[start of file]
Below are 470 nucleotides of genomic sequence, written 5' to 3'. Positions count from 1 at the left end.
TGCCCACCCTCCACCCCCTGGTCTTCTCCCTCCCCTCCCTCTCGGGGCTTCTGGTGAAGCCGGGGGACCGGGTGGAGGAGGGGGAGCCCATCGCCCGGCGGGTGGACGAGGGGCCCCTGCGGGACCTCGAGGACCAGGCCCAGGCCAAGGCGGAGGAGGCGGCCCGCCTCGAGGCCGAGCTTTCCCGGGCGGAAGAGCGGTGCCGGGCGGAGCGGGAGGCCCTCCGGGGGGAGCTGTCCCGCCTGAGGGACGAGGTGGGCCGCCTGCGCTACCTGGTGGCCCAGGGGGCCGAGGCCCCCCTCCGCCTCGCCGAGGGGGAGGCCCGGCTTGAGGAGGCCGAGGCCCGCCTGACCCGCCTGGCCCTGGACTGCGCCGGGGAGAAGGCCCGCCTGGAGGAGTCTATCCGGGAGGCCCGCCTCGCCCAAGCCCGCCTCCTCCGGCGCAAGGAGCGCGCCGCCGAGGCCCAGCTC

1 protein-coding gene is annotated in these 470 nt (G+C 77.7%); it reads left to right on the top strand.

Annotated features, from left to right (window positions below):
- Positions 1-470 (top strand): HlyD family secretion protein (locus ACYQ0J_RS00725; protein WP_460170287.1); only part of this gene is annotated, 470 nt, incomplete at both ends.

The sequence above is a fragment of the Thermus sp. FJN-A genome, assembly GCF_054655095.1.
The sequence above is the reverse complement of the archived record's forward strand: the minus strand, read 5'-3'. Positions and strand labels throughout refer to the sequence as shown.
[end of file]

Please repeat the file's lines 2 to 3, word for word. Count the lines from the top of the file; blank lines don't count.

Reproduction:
TGCCCACCCTCCACCCCCTGGTCTTCTCCCTCCCCTCCCTCTCGGGGCTTCTGGTGAAGCCGGGGGACCGGGTGGAGGAGGGGGAGCCCATCGCCCGGCGGGTGGACGAGGGGCCCCTGCGGGACCTCGAGGACCAGGCCCAGGCCAAGGCGGAGGAGGCGGCCCGCCTCGAGGCCGAGCTTTCCCGGGCGGAAGAGCGGTGCCGGGCGGAGCGGGAGGCCCTCCGGGGGGAGCTGTCCCGCCTGAGGGACGAGGTGGGCCGCCTGCGCTACCTGGTGGCCCAGGGGGCCGAGGCCCCCCTCCGCCTCGCCGAGGGGGAGGCCCGGCTTGAGGAGGCCGAGGCCCGCCTGACCCGCCTGGCCCTGGACTGCGCCGGGGAGAAGGCCCGCCTGGAGGAGTCTATCCGGGAGGCCCGCCTCGCCCAAGCCCGCCTCCTCCGGCGCAAGGAGCGCGCCGCCGAGGCCCAGCTC

1 protein-coding gene is annotated in these 470 nt (G+C 77.7%); it reads left to right on the top strand.